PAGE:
Learn more about current projects supported by the Center for Data Science and Consulting.
Cook County Survey
The Cook County Community Survey is a collaborative effort that brings together faculty, graduate students, and undergraduate students to shed new light on the attitudes and behaviors of residents of Cook County.
Evolutionary Biology: Sexual Dimorphism is Stickleback Fish
Sex differences in shape and size are common across animal species. One explanation for such sexual dimorphism is that selection favors males and females that use different resources, reducing competition. Divergent resource use then drives divergence in the traits important for handling those resources, resulting in the evolution of sex differences in size and shape. In this project, we test the idea that release from predators might allow males and females to explore more niche space, diverge in resource use, and evolve sexual dimorphism. We are studying a 10 million year old lineage of fossilized stickleback fish fossils. Unfortunately, sex organs do not fossilize so we don't know which specimens are male or female. We are training statistical models to use trait data to predict sex in the living fish, and then applying those models to the fossil trait data to assign fossil sex. This is the critical first step in describing how sexual dimorphism evolves through time.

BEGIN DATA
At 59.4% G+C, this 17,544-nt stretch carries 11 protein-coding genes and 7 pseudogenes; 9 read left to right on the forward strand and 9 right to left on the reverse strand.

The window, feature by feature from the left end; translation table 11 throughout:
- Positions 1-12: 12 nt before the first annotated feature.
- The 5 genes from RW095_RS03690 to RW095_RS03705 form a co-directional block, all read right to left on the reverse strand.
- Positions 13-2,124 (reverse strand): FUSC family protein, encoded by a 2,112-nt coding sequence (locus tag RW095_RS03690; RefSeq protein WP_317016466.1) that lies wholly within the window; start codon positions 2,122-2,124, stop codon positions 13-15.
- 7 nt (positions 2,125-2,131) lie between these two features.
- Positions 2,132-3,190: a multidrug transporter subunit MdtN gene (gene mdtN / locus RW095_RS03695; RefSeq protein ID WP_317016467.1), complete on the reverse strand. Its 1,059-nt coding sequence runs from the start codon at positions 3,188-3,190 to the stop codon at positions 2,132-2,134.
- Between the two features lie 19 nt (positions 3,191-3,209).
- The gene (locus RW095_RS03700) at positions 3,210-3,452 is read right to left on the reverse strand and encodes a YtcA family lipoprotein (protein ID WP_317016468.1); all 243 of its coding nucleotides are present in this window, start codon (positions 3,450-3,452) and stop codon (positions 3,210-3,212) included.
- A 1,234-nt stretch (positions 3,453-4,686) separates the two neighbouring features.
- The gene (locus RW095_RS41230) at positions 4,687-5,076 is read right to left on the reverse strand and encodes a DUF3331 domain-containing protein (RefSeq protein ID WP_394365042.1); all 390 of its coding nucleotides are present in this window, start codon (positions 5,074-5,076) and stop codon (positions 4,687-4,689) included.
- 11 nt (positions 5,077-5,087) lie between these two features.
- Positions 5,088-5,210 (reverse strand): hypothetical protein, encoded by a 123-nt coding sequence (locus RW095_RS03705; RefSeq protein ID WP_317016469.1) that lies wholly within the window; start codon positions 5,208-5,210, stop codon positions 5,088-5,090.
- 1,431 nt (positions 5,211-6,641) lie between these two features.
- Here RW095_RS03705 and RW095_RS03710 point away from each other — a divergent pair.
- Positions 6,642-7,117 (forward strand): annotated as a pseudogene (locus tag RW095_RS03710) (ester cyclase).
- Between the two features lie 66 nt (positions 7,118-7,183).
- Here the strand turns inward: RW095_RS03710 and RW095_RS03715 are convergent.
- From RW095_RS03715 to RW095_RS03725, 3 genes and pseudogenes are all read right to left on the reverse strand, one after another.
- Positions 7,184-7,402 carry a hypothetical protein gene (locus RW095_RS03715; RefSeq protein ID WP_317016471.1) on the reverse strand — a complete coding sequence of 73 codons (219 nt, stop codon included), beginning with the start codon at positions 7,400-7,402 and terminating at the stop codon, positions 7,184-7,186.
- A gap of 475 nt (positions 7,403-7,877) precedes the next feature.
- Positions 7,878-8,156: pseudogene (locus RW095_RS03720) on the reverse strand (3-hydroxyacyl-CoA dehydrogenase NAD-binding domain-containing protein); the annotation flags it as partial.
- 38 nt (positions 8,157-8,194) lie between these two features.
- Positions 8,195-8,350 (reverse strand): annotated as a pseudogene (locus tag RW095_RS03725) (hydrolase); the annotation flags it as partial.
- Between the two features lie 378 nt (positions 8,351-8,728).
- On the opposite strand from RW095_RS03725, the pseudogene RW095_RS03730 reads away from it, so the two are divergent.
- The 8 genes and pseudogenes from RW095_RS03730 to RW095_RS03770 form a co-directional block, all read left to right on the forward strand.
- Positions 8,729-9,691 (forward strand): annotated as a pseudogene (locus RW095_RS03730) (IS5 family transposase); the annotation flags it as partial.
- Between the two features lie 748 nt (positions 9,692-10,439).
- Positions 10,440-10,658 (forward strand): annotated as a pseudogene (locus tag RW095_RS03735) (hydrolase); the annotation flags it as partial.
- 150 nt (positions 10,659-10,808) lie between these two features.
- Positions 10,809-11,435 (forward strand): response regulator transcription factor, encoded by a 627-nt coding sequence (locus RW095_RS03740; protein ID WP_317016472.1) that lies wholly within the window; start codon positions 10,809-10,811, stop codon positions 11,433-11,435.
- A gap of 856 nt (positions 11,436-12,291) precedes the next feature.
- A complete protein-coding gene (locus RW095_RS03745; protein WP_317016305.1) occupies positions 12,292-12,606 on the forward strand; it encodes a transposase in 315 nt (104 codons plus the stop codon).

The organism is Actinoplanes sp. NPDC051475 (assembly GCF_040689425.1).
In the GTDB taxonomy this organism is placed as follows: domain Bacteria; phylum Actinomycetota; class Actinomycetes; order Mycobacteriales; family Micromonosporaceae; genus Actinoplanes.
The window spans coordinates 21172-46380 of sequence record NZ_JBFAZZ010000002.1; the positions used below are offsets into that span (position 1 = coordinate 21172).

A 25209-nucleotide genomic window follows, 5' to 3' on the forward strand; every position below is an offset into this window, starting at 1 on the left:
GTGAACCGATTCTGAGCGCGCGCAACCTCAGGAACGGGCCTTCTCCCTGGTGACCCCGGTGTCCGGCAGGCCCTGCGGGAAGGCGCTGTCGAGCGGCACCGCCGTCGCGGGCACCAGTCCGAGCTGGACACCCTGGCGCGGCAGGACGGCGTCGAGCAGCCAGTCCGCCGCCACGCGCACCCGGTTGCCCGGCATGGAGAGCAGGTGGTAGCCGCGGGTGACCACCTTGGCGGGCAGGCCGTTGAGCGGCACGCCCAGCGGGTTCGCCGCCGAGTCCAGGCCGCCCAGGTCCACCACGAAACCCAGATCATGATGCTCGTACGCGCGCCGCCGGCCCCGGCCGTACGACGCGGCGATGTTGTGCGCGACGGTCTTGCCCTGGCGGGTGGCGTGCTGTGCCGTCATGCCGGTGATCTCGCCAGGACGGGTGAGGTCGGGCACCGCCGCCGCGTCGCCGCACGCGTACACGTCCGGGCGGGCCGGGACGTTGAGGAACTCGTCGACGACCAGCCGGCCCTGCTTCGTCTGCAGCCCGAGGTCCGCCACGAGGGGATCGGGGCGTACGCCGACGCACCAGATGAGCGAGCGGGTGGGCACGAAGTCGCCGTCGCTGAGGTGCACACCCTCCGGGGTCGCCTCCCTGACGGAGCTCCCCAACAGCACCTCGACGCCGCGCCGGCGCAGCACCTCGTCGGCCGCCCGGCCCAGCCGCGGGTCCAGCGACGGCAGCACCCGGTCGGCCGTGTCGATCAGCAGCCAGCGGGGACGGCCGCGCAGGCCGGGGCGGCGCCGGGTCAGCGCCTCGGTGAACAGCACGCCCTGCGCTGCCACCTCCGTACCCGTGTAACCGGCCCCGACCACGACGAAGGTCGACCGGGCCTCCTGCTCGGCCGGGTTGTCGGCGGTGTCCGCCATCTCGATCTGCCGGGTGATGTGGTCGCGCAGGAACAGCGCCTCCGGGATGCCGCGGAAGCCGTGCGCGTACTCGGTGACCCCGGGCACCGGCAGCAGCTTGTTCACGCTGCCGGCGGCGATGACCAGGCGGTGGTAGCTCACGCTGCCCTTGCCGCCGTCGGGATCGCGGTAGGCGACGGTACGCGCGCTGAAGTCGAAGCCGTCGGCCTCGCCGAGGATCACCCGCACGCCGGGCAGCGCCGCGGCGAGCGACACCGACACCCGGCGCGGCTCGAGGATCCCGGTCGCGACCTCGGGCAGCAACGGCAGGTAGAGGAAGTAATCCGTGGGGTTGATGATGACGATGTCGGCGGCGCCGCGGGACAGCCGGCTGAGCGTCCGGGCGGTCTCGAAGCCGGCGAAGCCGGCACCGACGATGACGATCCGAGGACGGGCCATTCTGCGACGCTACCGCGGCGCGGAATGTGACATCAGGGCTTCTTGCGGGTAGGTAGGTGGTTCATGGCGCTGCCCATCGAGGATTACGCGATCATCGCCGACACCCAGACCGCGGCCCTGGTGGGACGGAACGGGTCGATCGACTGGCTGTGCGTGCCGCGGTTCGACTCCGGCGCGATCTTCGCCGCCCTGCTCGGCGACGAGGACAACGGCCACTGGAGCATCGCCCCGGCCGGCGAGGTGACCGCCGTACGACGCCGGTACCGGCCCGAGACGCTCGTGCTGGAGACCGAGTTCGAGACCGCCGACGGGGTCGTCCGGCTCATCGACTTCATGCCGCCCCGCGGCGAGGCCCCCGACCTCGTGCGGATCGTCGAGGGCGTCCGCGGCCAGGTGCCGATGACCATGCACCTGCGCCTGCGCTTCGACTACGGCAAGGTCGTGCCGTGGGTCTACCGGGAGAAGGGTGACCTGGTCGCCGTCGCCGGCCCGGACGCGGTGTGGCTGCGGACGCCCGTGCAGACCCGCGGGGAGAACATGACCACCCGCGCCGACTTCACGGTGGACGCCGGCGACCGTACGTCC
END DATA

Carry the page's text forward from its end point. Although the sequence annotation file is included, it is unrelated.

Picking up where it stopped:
Chicago Air Quality and Its Effect on Public Health
An ongoing collaboration with faculty and students in Loyola University Chicago's School of Environmental Sustainability, this project is analyzing PurpleAir data in the Chicago area. This project is part of an NSF-funded, multi-institutional project CARE.
Preventing Urinary Tract Infections
While prior studies have found that several Lactobacillus species inhibit the growth of uropathogenic Escherichia coli (UPEC) and protect against UTI development, the mechanisms in which this occurs have yet to be thoroughly investigated. With the development of new statistical models, we were able to determine that Lactobacillus-mediated metabolites can cause latent phage induction in urinary E. coli isolates, which results in lysis (death) of the host E. coli cell. This NIH-funded project integrates bioinformatic, statistic, and microbiologic techniques to explicitly explore the extent and mechanisms of Lactobacillus-mediated induction of latent phages on UPEC colonization.